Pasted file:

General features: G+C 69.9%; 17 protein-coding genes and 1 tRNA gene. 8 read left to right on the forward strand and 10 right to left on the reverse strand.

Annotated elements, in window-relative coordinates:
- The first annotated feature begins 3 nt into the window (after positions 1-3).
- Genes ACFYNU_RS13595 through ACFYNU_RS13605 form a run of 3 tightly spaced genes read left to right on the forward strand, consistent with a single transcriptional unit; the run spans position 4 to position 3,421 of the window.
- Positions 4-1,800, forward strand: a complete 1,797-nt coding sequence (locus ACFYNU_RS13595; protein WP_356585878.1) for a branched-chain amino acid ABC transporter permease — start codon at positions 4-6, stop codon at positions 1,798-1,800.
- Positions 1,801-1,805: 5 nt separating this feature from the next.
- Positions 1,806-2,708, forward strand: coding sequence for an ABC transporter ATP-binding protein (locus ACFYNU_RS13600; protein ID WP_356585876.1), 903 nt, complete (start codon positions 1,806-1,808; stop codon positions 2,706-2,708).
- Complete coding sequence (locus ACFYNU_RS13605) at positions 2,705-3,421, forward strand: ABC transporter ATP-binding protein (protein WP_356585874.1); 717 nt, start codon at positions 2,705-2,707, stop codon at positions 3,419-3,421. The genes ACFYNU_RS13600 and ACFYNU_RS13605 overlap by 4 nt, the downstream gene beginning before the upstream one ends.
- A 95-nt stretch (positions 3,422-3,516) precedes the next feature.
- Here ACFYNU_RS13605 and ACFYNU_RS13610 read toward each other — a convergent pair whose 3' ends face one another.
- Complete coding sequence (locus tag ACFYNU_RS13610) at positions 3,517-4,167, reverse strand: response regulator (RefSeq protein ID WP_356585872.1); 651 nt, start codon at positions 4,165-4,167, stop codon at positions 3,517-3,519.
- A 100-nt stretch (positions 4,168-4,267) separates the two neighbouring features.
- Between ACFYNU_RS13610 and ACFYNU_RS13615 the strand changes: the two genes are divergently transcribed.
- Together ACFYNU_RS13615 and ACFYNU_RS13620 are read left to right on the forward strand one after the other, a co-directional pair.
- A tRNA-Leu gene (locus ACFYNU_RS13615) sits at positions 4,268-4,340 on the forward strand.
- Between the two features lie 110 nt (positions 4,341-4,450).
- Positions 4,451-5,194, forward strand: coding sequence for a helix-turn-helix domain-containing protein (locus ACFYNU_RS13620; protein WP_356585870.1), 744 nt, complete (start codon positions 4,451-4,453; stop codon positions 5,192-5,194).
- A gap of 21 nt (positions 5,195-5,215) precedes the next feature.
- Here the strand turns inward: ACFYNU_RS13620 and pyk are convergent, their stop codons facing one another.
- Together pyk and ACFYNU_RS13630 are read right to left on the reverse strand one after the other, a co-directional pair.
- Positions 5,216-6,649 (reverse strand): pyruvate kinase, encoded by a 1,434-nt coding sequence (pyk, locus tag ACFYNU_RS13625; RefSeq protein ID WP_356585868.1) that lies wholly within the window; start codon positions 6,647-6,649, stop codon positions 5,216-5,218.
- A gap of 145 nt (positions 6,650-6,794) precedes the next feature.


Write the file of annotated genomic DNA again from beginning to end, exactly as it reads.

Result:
General features: G+C 69.9%; 17 protein-coding genes and 1 tRNA gene. 8 read left to right on the forward strand and 10 right to left on the reverse strand.

Annotated elements, in window-relative coordinates:
- The first annotated feature begins 3 nt into the window (after positions 1-3).
- Genes ACFYNU_RS13595 through ACFYNU_RS13605 form a run of 3 tightly spaced genes read left to right on the forward strand, consistent with a single transcriptional unit; the run spans position 4 to position 3,421 of the window.
- Positions 4-1,800, forward strand: a complete 1,797-nt coding sequence (locus ACFYNU_RS13595; protein WP_356585878.1) for a branched-chain amino acid ABC transporter permease — start codon at positions 4-6, stop codon at positions 1,798-1,800.
- Positions 1,801-1,805: 5 nt separating this feature from the next.
- Positions 1,806-2,708, forward strand: coding sequence for an ABC transporter ATP-binding protein (locus ACFYNU_RS13600; protein ID WP_356585876.1), 903 nt, complete (start codon positions 1,806-1,808; stop codon positions 2,706-2,708).
- Complete coding sequence (locus ACFYNU_RS13605) at positions 2,705-3,421, forward strand: ABC transporter ATP-binding protein (protein WP_356585874.1); 717 nt, start codon at positions 2,705-2,707, stop codon at positions 3,419-3,421. The genes ACFYNU_RS13600 and ACFYNU_RS13605 overlap by 4 nt, the downstream gene beginning before the upstream one ends.
- A 95-nt stretch (positions 3,422-3,516) precedes the next feature.
- Here ACFYNU_RS13605 and ACFYNU_RS13610 read toward each other — a convergent pair whose 3' ends face one another.
- Complete coding sequence (locus tag ACFYNU_RS13610) at positions 3,517-4,167, reverse strand: response regulator (RefSeq protein ID WP_356585872.1); 651 nt, start codon at positions 4,165-4,167, stop codon at positions 3,517-3,519.
- A 100-nt stretch (positions 4,168-4,267) separates the two neighbouring features.
- Between ACFYNU_RS13610 and ACFYNU_RS13615 the strand changes: the two genes are divergently transcribed.
- Together ACFYNU_RS13615 and ACFYNU_RS13620 are read left to right on the forward strand one after the other, a co-directional pair.
- A tRNA-Leu gene (locus ACFYNU_RS13615) sits at positions 4,268-4,340 on the forward strand.
- Between the two features lie 110 nt (positions 4,341-4,450).
- Positions 4,451-5,194, forward strand: coding sequence for a helix-turn-helix domain-containing protein (locus ACFYNU_RS13620; protein WP_356585870.1), 744 nt, complete (start codon positions 4,451-4,453; stop codon positions 5,192-5,194).
- A gap of 21 nt (positions 5,195-5,215) precedes the next feature.
- Here the strand turns inward: ACFYNU_RS13620 and pyk are convergent, their stop codons facing one another.
- Together pyk and ACFYNU_RS13630 are read right to left on the reverse strand one after the other, a co-directional pair.
- Positions 5,216-6,649 (reverse strand): pyruvate kinase, encoded by a 1,434-nt coding sequence (pyk, locus tag ACFYNU_RS13625; RefSeq protein ID WP_356585868.1) that lies wholly within the window; start codon positions 6,647-6,649, stop codon positions 5,216-5,218.
- A gap of 145 nt (positions 6,650-6,794) precedes the next feature.